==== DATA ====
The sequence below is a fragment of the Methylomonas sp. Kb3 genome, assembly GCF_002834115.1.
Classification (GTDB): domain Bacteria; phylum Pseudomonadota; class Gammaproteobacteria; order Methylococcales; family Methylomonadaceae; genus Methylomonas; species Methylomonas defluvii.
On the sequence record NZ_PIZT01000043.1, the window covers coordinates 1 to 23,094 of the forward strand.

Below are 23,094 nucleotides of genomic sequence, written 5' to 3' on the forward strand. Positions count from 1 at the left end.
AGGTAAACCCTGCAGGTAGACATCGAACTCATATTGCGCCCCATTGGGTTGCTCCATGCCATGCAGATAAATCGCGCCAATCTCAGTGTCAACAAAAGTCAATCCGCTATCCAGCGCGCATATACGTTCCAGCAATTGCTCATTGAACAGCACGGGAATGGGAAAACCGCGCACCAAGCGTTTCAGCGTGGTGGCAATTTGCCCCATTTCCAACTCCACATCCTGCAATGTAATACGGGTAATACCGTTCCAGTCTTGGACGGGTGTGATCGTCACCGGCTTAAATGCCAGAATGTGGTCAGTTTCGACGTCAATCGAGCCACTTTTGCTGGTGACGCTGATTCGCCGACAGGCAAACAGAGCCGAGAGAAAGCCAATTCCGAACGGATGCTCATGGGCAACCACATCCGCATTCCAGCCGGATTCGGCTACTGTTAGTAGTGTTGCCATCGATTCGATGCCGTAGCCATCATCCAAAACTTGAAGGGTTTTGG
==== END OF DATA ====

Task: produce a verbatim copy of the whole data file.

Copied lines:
The sequence below is a fragment of the Methylomonas sp. Kb3 genome, assembly GCF_002834115.1.
Classification (GTDB): domain Bacteria; phylum Pseudomonadota; class Gammaproteobacteria; order Methylococcales; family Methylomonadaceae; genus Methylomonas; species Methylomonas defluvii.
On the sequence record NZ_PIZT01000043.1, the window covers coordinates 1 to 23,094 of the forward strand.

Below are 23,094 nucleotides of genomic sequence, written 5' to 3' on the forward strand. Positions count from 1 at the left end.
AGGTAAACCCTGCAGGTAGACATCGAACTCATATTGCGCCCCATTGGGTTGCTCCATGCCATGCAGATAAATCGCGCCAATCTCAGTGTCAACAAAAGTCAATCCGCTATCCAGCGCGCATATACGTTCCAGCAATTGCTCATTGAACAGCACGGGAATGGGAAAACCGCGCACCAAGCGTTTCAGCGTGGTGGCAATTTGCCCCATTTCCAACTCCACATCCTGCAATGTAATACGGGTAATACCGTTCCAGTCTTGGACGGGTGTGATCGTCACCGGCTTAAATGCCAGAATGTGGTCAGTTTCGACGTCAATCGAGCCACTTTTGCTGGTGACGCTGATTCGCCGACAGGCAAACAGAGCCGAGAGAAAGCCAATTCCGAACGGATGCTCATGGGCAACCACATCCGCATTCCAGCCGGATTCGGCTACTGTTAGTAGTGTTGCCATCGATTCGATGCCGTAGCCATCATCCAAAACTTGAAGGGTTTTGG